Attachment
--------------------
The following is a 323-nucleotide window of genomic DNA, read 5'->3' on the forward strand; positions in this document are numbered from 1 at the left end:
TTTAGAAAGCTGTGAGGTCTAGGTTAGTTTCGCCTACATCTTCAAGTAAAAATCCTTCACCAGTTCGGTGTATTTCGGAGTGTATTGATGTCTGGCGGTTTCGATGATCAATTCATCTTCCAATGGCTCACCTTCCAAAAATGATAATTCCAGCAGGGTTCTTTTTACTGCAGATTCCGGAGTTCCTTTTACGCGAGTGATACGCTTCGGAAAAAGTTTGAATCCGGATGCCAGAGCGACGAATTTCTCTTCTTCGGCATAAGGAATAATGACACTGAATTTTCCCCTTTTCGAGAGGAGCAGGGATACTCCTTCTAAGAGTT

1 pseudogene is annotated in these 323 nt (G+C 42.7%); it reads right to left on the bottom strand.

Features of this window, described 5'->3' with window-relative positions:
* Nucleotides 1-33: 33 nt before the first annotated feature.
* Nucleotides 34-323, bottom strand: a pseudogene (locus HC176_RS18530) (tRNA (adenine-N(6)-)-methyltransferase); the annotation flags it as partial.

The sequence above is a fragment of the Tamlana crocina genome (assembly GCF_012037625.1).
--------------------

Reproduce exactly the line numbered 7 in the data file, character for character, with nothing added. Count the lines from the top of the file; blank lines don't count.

The sequence above is a fragment of the Tamlana crocina genome (assembly GCF_012037625.1).